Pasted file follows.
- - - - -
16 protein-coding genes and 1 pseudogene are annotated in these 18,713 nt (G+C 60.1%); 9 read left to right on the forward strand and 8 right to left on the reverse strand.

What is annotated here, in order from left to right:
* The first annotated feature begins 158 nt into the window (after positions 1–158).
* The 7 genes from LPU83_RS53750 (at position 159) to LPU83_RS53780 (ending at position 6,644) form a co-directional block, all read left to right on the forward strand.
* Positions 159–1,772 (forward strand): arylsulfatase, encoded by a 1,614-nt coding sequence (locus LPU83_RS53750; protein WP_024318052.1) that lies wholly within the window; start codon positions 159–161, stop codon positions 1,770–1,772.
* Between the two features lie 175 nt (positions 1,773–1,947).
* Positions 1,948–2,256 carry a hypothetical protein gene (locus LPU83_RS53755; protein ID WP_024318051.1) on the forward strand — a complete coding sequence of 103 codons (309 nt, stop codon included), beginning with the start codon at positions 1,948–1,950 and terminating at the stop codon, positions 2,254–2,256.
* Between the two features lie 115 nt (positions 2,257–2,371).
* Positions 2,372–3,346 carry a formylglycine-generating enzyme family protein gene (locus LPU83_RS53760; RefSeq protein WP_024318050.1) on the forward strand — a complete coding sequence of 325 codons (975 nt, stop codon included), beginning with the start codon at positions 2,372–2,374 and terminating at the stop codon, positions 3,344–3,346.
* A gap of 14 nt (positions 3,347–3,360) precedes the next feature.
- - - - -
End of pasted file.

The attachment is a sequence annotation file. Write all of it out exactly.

16 protein-coding genes and 1 pseudogene are annotated in these 18,713 nt (G+C 60.1%); 9 read left to right on the forward strand and 8 right to left on the reverse strand.

What is annotated here, in order from left to right:
* The first annotated feature begins 158 nt into the window (after positions 1–158).
* The 7 genes from LPU83_RS53750 (at position 159) to LPU83_RS53780 (ending at position 6,644) form a co-directional block, all read left to right on the forward strand.
* Positions 159–1,772 (forward strand): arylsulfatase, encoded by a 1,614-nt coding sequence (locus LPU83_RS53750; protein WP_024318052.1) that lies wholly within the window; start codon positions 159–161, stop codon positions 1,770–1,772.
* Between the two features lie 175 nt (positions 1,773–1,947).
* Positions 1,948–2,256 carry a hypothetical protein gene (locus LPU83_RS53755; protein ID WP_024318051.1) on the forward strand — a complete coding sequence of 103 codons (309 nt, stop codon included), beginning with the start codon at positions 1,948–1,950 and terminating at the stop codon, positions 2,254–2,256.
* Between the two features lie 115 nt (positions 2,257–2,371).
* Positions 2,372–3,346 carry a formylglycine-generating enzyme family protein gene (locus LPU83_RS53760; RefSeq protein WP_024318050.1) on the forward strand — a complete coding sequence of 325 codons (975 nt, stop codon included), beginning with the start codon at positions 2,372–2,374 and terminating at the stop codon, positions 3,344–3,346.
* A gap of 14 nt (positions 3,347–3,360) precedes the next feature.